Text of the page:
GENERAL CIRCULATION MODELS of the atmosphere are computer-driven mathematical models that aim to represent the numerous actions within the atmosphere of the entire world and its interactions with the surface of the Earth. Initially intended to improve understanding of the movements of the atmosphere, with a view to predicting weather phenomena and preparing for adverse weather, circulation models have since provided further understanding of the impact of atmospheric warming and its implications for all forms of life on the Earth.
The atmosphere is an extraordinarily complex system—or set of systems—and modeling its actions is far beyond the ability of any single human brain. Indeed, its complexity is such that it even defeats the intuitive nature of the brain because second, third, and higher-order effects are, if not unimaginable, then at least incalculable. However, appreciating that level of sophistication and complexity was not possible until the expanded observations of the atmosphere that resulted from World War II.
These new observations opened the eyes of scientists to global interactions. Previously, only partial models, based on geographical regions, had been attempted. They also helped to demonstrate that processes such as cloud formation and other forms of meteorological physics were much more complex than had previously been imagined. Indeed, understanding the turbulent behavior of gases and liquids remains one of the most complex problems in modern mundane physics. For example, the influence of tropical and trade wind systems had not been fully integrated into worldwide models, while the circulation of the oceans has still not been comprehensively audited at all depths.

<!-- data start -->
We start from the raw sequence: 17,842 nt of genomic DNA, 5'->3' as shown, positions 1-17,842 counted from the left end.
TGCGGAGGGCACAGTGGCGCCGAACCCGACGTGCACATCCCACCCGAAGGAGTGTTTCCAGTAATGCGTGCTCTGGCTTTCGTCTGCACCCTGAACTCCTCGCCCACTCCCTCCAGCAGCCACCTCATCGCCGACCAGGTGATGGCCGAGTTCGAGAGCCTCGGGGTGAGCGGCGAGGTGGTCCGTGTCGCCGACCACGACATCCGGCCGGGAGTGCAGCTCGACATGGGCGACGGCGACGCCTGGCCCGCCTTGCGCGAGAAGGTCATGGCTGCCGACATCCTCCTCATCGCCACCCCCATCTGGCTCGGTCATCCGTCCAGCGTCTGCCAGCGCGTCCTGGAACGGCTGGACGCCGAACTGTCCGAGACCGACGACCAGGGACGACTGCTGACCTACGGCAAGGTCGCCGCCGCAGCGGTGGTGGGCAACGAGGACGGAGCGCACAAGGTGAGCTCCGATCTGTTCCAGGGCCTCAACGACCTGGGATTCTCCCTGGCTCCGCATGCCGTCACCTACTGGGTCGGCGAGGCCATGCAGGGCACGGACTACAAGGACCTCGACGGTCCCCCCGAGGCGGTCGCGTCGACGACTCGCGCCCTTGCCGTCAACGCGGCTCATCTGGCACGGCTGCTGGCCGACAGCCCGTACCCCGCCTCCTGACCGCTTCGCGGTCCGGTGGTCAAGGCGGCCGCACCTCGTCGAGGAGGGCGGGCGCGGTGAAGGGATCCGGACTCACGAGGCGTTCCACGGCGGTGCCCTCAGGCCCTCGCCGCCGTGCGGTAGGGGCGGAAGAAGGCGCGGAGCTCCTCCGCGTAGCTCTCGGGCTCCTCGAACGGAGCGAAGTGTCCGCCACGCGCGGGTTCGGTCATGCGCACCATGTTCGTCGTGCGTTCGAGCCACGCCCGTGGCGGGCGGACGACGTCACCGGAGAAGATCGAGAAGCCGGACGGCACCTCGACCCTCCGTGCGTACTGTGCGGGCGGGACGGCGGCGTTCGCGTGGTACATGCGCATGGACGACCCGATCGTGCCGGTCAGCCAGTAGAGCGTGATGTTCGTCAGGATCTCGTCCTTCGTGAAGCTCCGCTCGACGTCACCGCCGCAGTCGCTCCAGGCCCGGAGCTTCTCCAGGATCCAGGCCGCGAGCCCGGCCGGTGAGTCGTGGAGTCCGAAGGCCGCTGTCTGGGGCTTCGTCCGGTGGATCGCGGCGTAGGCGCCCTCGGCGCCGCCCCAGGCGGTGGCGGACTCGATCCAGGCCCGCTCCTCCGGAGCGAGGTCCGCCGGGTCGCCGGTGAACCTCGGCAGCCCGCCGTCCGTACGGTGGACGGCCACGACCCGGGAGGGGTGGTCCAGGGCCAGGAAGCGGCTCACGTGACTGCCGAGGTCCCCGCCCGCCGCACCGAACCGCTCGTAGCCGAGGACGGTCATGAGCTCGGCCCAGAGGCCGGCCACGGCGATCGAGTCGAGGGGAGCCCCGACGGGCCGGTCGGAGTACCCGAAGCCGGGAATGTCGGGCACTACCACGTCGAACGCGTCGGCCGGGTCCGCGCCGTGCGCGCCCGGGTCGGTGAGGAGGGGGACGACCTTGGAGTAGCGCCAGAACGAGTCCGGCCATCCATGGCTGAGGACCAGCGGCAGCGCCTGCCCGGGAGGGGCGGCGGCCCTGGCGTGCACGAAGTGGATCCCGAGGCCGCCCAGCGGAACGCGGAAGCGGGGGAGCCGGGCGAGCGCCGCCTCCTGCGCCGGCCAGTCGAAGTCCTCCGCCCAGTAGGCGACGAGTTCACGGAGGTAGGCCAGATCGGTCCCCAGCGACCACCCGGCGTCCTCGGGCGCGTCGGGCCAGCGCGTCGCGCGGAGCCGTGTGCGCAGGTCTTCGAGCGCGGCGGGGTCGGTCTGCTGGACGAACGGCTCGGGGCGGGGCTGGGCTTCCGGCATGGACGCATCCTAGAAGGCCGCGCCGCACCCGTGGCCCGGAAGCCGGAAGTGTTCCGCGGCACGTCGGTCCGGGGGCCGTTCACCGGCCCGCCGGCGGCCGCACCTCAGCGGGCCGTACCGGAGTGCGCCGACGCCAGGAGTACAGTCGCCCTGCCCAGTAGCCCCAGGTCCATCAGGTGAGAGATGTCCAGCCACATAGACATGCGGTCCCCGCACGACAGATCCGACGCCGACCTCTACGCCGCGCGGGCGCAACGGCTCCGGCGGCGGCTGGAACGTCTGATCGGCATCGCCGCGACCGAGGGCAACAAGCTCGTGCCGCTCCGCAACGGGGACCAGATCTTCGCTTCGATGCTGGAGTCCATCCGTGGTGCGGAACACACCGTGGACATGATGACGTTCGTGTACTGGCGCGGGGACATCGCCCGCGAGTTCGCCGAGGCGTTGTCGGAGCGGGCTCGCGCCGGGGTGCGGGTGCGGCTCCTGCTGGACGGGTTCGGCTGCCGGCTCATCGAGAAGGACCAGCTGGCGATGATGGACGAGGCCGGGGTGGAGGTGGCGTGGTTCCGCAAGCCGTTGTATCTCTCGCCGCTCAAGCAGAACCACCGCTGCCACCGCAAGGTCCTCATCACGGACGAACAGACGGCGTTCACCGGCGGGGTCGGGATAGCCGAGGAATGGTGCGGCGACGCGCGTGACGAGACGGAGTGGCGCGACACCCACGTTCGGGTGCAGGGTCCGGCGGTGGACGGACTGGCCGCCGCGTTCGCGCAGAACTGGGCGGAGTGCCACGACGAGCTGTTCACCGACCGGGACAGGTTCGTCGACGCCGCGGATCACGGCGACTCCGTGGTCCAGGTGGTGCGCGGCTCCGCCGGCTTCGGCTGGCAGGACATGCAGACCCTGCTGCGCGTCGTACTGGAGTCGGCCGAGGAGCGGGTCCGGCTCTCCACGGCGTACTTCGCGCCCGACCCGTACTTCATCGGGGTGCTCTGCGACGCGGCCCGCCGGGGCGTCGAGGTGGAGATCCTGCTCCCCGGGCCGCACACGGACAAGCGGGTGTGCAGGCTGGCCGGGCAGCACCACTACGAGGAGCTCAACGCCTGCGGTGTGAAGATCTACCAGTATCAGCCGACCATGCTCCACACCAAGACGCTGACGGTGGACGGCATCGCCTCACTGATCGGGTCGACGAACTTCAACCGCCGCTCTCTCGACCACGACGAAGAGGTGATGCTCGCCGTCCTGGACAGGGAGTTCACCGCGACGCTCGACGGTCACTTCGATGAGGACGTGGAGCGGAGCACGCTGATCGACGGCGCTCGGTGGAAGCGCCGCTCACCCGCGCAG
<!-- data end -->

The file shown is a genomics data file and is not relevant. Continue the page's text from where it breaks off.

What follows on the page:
Attempts to create a model by experimental means, through, for example, heating gases around a spherical object, were crude approximations at best because of the lack of subtlety in defining the specific characteristics of the earth compared to a simple, homogeneous sphere. More success has been reached by identifying a series of simpler, lower-level equations and the ways in which they interact with each other from the bottom up have been more successful than approaches from the top down.
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